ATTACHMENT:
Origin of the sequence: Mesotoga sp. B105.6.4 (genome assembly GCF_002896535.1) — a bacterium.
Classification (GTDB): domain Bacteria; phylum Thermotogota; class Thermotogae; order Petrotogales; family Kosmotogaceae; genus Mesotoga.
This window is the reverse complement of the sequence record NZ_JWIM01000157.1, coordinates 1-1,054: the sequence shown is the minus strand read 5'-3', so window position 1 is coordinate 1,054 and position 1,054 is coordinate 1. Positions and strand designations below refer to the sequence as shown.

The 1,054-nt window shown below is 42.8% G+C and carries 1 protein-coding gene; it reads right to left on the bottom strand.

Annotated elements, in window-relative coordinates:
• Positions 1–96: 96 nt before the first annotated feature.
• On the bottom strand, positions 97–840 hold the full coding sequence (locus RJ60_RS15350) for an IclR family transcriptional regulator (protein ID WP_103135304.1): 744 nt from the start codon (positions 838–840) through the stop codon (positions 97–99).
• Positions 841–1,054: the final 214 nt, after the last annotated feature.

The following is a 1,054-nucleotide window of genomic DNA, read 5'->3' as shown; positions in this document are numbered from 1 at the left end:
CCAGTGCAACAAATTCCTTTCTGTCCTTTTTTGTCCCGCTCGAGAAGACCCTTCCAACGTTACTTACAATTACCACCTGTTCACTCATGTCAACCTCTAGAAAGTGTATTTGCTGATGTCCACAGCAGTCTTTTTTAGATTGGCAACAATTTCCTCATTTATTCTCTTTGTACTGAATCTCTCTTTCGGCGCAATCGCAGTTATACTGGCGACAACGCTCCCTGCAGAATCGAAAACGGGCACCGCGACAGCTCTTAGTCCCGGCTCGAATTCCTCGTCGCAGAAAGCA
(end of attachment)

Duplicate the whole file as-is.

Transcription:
Origin of the sequence: Mesotoga sp. B105.6.4 (genome assembly GCF_002896535.1) — a bacterium.
Classification (GTDB): domain Bacteria; phylum Thermotogota; class Thermotogae; order Petrotogales; family Kosmotogaceae; genus Mesotoga.
This window is the reverse complement of the sequence record NZ_JWIM01000157.1, coordinates 1-1,054: the sequence shown is the minus strand read 5'-3', so window position 1 is coordinate 1,054 and position 1,054 is coordinate 1. Positions and strand designations below refer to the sequence as shown.

The 1,054-nt window shown below is 42.8% G+C and carries 1 protein-coding gene; it reads right to left on the bottom strand.

Annotated elements, in window-relative coordinates:
• Positions 1–96: 96 nt before the first annotated feature.
• On the bottom strand, positions 97–840 hold the full coding sequence (locus RJ60_RS15350) for an IclR family transcriptional regulator (protein ID WP_103135304.1): 744 nt from the start codon (positions 838–840) through the stop codon (positions 97–99).
• Positions 841–1,054: the final 214 nt, after the last annotated feature.

The following is a 1,054-nucleotide window of genomic DNA, read 5'->3' as shown; positions in this document are numbered from 1 at the left end:
CCAGTGCAACAAATTCCTTTCTGTCCTTTTTTGTCCCGCTCGAGAAGACCCTTCCAACGTTACTTACAATTACCACCTGTTCACTCATGTCAACCTCTAGAAAGTGTATTTGCTGATGTCCACAGCAGTCTTTTTTAGATTGGCAACAATTTCCTCATTTATTCTCTTTGTACTGAATCTCTCTTTCGGCGCAATCGCAGTTATACTGGCGACAACGCTCCCTGCAGAATCGAAAACGGGCACCGCGACAGCTCTTAGTCCCGGCTCGAATTCCTCGTCGCAGAAAGCA